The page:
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The Mountain-Prairie Region


U.S. Fish and Wildlife Service
134 Union Boulevard
Lakewood, Colorado 80228


September 29, 2006 

Contacts:  Heather Barnes 801-975-3330 ext 158
                   Diane Katzenberger 303-236-4578 

Recovery Plan for Shivwits and Holmgren Milk-vetches Completed 

The Fish and Wildlife Service has completed a final recovery plan for the Shivwits and Holmgren Milk-vetches, two native plants found in portions of Mohave County, Arizona and Washington County, Utah. 

Both plants were listed as endangered in October 2001 due their rarity and declining population trends.  The primary threats to the two species are urban development, off-road vehicle use, grazing (for Shivwits), displacement by non-native invasive plants, and mineral development.  Individually, these threats affect the two plants to varying degrees, but in combination they pose an extinction risk for both. 

“A recovery plan is not a binding document,” said Mitch King, the Service’s Director of the Mountain-Prairie Region, “but rather a blueprint to direct voluntary conservation efforts.  Recovery of these plants will require a coordinated effort between our federal and state partners as well as local landowners.” 

The Recovery plan identifies specific actions that will help recover the plants so that they may be downlisted to threatened and eventually removed from the list of threatened and endangered species.  Objectives and criteria for delisting are spelled out. Recommended actions necessary for recovery of the plants include: 

  • Protecting and enhancing current habitat;
  • Ensuring the habitat base for each recovery population is large enough to allow for natural population dynamics, population expansion where needed, and the continued presence of pollinators, with sufficient connectivity to allow for gene flow within and among populations;
  • Achieving permanent land protection for at least four recovery populations;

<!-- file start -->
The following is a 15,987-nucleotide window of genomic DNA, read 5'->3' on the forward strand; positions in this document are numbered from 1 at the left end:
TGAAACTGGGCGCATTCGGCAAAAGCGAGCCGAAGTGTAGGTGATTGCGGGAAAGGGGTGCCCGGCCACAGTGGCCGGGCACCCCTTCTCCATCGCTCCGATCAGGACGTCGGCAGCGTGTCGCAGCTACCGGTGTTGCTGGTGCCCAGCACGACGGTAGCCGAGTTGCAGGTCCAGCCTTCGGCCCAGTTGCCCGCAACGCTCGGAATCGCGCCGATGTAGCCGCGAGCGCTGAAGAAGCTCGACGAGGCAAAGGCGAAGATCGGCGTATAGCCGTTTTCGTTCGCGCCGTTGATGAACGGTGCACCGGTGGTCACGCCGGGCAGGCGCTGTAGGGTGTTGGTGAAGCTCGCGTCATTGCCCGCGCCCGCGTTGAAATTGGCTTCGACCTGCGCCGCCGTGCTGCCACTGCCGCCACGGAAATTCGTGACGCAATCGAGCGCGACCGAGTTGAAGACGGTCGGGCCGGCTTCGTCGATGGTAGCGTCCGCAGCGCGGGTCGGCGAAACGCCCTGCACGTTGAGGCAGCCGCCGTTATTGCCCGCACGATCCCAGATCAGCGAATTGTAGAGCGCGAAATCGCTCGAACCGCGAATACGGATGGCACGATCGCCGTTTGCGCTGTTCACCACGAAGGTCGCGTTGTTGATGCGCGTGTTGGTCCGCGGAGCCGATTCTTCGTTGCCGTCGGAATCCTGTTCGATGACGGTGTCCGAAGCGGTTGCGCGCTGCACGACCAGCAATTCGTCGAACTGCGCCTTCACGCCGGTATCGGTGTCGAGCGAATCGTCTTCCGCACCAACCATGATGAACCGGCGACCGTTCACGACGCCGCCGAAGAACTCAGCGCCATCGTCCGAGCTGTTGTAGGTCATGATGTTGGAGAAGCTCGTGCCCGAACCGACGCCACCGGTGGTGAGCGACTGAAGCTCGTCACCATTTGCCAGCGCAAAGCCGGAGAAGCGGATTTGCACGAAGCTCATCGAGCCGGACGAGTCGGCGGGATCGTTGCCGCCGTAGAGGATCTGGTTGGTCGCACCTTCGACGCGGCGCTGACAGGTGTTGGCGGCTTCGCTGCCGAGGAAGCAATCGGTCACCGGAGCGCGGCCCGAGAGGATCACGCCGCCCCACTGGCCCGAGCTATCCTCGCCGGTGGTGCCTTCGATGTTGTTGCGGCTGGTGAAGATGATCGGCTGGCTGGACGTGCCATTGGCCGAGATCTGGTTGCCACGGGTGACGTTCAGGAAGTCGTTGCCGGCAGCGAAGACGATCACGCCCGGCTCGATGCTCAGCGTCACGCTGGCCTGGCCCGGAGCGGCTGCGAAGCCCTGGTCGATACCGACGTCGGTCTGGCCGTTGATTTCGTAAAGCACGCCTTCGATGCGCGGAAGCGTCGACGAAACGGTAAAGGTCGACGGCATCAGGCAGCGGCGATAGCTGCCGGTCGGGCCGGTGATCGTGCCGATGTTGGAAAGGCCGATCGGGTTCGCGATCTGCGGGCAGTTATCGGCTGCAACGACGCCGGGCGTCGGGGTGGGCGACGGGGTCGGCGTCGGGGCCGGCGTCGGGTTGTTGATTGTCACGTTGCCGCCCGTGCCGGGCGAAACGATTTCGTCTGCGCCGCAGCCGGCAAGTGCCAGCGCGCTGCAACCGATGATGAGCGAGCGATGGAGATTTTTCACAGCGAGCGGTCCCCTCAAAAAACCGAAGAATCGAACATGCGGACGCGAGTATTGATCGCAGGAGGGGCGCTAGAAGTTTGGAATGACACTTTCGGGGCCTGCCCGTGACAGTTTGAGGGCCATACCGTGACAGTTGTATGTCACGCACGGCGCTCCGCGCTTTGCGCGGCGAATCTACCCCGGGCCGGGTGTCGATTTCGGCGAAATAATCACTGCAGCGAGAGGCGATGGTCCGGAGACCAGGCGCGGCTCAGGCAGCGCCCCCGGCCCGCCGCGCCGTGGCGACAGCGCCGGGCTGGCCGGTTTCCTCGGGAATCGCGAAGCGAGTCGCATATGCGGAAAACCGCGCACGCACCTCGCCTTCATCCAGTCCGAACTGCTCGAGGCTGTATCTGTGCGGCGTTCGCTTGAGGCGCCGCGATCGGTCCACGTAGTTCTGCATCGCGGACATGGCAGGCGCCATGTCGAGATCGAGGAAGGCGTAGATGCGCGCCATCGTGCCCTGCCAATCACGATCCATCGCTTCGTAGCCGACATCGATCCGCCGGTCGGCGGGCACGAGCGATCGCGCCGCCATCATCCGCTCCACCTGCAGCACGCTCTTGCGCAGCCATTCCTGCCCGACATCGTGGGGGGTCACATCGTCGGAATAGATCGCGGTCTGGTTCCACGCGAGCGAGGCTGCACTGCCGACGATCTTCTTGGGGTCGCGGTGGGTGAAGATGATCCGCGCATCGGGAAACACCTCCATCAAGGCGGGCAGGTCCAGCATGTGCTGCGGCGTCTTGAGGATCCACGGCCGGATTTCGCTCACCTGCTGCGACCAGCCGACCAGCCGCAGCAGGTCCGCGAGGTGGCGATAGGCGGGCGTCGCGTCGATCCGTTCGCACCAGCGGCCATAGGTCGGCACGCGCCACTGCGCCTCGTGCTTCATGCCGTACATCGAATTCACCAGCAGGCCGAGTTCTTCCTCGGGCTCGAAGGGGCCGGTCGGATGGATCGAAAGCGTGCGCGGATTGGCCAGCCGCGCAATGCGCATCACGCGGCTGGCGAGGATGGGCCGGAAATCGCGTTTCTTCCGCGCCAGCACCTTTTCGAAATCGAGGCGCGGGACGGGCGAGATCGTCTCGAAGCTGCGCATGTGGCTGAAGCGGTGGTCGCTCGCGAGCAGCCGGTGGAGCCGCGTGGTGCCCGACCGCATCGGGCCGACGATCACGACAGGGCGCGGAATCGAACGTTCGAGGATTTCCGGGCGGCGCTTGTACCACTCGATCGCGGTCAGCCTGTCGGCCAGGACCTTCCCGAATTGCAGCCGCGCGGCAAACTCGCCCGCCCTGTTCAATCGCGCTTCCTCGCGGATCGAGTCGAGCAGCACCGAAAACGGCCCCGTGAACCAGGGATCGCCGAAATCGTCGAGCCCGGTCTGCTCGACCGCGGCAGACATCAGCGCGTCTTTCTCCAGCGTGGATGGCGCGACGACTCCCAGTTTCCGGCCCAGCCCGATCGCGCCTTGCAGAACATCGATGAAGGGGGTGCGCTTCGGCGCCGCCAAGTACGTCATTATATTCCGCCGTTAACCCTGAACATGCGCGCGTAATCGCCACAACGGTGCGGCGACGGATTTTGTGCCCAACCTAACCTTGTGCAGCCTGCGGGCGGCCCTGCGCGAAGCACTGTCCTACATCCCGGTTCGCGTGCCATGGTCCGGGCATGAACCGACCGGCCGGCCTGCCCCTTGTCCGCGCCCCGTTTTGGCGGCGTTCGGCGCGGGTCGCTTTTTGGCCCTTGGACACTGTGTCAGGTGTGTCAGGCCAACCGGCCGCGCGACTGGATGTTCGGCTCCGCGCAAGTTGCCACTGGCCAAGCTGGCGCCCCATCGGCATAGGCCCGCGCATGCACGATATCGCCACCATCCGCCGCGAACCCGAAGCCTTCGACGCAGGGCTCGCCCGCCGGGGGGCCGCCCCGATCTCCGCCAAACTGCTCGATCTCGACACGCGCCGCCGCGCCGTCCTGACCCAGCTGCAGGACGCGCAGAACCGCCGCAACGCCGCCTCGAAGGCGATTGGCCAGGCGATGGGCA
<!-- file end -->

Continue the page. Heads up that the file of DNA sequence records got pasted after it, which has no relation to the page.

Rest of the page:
• Developing site-specific conservation agreements for all recovery populations and their habitat to protect the milk-vetches within existing State laws;
  • Prohibiting the use of pesticides or herbicides detrimental to either of the milk-vetches or their pollinators with the vicinity of all recovery populations; and
  • Collecting and storing seeds for all extant populations.   

Because of biological and historical uncertainties regarding the status and recovery potential of these plants, the recovery strategy will be contingent on a growing understanding of the plants and their ecological requirements.  Consequently, a dynamic and adaptive approach will be key to making effective progress and full recovery. 

Copies of the plan can be obtained by visiting our web site at or may be requested by contacting the Utah Ecological Services Field Office, U.S. Fish and Wildlife Service, 2369 West Orton Circle, Suite 50, West Valley City, UT  84119, or by calling 801.975.3330. 

Both the Shivwits milk-vetch and the Holmgren milk-vetch are members of the pea family.  The Shivwits milk-vetch, often associated with purple hued patch of soft clay soil, is found only in southern Washington County, Utah. The Holmgren milk-vetch is most frequently found on the skirt edges of hill and plateau formations, slightly above or on the edge of drainage areas in both Washington County, Utah, and Mohave County, Arizona.  Both species grow on state and private land, as well as land managed by the Bureau of Land Management. Additionally, the Shivwits milk-vetch is found at Zion National Park and on Tribal lands belonging to the Shivwits band of the Paiutes. 

The U.S. Fish and Wildlife Service is the principal Federal agency responsible for conserving, protecting and enhancing fish, wildlife and plants and their habitats for the continuing benefit of the American people. The Service manages the 95-million-acre National Wildlife Refuge System, which encompasses 545 national wildlife refuges, thousands of small wetlands and other special management areas. It also operates 69 national fish hatcheries, 64 fishery resources offices and 81 ecological services field stations. The agency enforces federal wildlife laws, administers the Endangered Species Act, manages migratory bird populations, restores nationally significant fisheries, conserves and restores wildlife habitat such as wetlands, and helps foreign and Native American tribal governments with their conservation efforts. It also oversees the Federal Assistance program, which distributes hundreds of millions of dollars in excise taxes on fishing and hunting equipment to state fish and wildlife agencies.  

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